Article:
Skip to main content
  • Share to or

Fire feud Arsons across St. Petersburg may be part of a personal vendetta between a Ukrainian blogger and a Russian crypto trader

Source: Meduza

Since the end of December, there’s been a series of arson attacks in St. Petersburg residential buildings, all with the same MO. Arsonists have been placing tires outside the doors of apartments and setting them on fire. The St. Petersburg news outlet Bumaga identified seven buildings where the fires were set, all in different parts of St. Petersburg. In most cases, they were quickly extinguished, and the police caught the suspects. According to Bumaga, police have arrested at least eight people in connection with the arsons, six of whom are minors. One of the suspects said he set the tires on fire on orders from “a channel on a messaging app.” Others just said they were paid to do it.

Local media outlets have linked these arsons to a personal conflict between Ukrainian blogger Anatoly Shariy and a cryptocurrency trader from St. Petersburg. According to their findings, the fires are Shariy’s way of taking revenge against 21-year-old trader Pyotr Lunev, or “Odysseus.” (According to St. Petersburg outlet Fontanka, Lunev currently lives in Thailand.)

Shariy and Lunev reportedly launched a “crypto pyramid” together before a falling out in November 2023. Then, a video showing three addresses in St. Petersburg was posted on Shariy’s private Telegram channel. There were arsons at all three of the addresses.

According to Fontanka, fires were set at buildings where Lunev’s wife, parents, relatives, and business partners live. It’s unclear what exactly caused the conflict between the two, but Lunev’s father, who filed a police report, said that Shariy is trying to extort $8.2 million from his son. A post on Shariy’s Telegram channel implies that Lunev is a “scammer.” Shariy told the outlet that he has nothing to do with the arsons.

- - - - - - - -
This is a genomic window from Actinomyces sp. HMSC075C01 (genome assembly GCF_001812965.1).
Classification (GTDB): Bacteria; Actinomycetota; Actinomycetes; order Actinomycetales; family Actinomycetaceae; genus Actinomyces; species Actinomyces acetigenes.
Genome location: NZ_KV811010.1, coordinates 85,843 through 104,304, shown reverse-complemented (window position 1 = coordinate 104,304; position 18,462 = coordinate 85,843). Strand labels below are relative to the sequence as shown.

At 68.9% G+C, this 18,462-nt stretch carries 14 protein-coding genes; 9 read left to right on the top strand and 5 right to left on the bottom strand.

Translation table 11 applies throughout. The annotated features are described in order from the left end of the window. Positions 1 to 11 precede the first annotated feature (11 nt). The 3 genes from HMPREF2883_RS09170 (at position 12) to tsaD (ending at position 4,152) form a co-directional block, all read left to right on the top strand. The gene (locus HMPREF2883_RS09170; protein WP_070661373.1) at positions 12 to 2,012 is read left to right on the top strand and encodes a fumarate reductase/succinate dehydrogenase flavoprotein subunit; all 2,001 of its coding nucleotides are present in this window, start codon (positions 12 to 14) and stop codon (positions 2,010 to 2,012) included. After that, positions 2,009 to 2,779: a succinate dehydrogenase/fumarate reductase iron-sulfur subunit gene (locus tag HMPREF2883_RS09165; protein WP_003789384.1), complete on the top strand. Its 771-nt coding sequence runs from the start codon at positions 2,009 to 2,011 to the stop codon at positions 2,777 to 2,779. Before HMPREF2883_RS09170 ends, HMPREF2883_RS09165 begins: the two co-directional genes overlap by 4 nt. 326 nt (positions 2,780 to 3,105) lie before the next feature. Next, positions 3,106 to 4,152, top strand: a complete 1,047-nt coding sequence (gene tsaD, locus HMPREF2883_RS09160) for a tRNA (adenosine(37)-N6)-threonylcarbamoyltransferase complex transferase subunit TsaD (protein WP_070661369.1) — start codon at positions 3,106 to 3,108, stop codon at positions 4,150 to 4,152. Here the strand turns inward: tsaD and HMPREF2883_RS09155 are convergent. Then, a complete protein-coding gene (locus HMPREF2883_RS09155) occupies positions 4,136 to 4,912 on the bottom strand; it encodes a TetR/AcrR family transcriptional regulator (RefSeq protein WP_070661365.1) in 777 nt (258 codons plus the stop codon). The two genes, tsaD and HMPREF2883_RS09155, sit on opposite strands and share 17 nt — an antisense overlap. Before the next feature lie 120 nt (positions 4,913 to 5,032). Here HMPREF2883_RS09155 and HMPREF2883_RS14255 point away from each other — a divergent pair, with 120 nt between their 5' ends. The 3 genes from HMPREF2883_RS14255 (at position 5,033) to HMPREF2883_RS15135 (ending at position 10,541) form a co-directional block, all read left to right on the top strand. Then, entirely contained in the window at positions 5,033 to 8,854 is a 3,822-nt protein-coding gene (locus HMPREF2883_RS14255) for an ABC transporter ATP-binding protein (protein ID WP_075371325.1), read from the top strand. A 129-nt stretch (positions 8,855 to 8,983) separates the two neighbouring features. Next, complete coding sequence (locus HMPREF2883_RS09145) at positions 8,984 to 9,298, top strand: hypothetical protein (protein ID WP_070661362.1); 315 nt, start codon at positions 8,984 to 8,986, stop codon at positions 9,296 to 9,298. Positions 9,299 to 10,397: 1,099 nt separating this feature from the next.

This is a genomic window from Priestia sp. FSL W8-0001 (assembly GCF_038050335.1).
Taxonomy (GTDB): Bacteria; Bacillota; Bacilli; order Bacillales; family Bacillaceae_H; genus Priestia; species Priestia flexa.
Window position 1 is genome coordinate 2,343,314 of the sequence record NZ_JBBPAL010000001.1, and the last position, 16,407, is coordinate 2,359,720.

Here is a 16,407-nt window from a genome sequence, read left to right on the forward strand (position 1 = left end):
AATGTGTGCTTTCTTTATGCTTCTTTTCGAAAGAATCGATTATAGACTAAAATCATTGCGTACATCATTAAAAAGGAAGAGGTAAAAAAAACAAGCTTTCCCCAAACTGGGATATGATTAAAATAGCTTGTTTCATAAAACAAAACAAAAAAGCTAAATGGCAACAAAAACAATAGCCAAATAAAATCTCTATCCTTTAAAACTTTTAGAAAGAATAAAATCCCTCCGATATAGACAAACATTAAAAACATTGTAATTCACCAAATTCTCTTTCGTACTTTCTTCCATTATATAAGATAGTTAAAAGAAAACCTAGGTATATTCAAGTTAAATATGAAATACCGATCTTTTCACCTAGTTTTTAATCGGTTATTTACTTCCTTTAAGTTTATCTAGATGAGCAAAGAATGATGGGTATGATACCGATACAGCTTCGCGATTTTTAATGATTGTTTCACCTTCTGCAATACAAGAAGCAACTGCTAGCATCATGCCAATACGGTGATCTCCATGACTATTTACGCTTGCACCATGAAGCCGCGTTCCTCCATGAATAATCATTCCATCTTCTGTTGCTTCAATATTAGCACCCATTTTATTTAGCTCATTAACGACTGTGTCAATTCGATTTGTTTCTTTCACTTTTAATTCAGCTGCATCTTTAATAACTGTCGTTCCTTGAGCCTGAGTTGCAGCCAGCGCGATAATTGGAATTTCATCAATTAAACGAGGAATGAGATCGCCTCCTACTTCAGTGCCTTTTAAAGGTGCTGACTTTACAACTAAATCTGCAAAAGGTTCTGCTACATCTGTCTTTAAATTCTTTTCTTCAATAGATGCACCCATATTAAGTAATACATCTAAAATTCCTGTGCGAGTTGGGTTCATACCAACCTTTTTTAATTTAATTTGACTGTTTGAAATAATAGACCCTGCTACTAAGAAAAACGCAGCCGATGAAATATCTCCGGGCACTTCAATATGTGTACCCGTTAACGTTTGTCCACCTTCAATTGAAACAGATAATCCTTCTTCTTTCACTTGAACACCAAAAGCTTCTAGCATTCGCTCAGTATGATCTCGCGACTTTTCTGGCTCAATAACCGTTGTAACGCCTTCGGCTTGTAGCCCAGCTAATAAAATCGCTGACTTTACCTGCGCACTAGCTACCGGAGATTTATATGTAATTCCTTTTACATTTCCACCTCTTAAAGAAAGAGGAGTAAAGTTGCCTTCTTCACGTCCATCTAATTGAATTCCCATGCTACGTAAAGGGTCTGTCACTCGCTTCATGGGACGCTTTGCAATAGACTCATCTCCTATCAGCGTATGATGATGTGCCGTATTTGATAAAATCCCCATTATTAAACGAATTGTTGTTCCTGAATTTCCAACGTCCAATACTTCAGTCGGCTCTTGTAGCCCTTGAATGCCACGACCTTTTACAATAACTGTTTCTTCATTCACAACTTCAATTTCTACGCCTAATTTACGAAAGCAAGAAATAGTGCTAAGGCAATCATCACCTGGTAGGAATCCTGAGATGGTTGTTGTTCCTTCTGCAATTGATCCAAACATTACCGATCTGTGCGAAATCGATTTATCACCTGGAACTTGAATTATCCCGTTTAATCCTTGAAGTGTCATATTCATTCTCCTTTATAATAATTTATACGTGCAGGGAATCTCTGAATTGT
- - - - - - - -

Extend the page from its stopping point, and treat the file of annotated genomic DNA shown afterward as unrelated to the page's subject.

On January 7, another arson took place. Tires were set on fire outside an apartment belonging to Trofim Tatarenkov, a host on Russia’s state-run Sputnik radio. On Telegram, Tatarenkov said the perpetrators “wanted victims,” claiming that “the lights were on in the apartment” and “visible from the street.” He added that it “smelled of Ukrainian involvement.”

The police arrested three suspects in connection with the incident. In a video released after their arrest, the suspects said they’d been paid $1,000 to set the fire. According to Fontanka, the arson at Tatarenkov’s apartment was also connected to the attacks on Lunev, and not to Tatarenkov’s work, but the publication didn’t specify exactly how the two know each other.

Weekly newsletter

Sign up for The Beet

Underreported stories. Fresh perspectives. From Budapest to Bishkek.

  • Share to or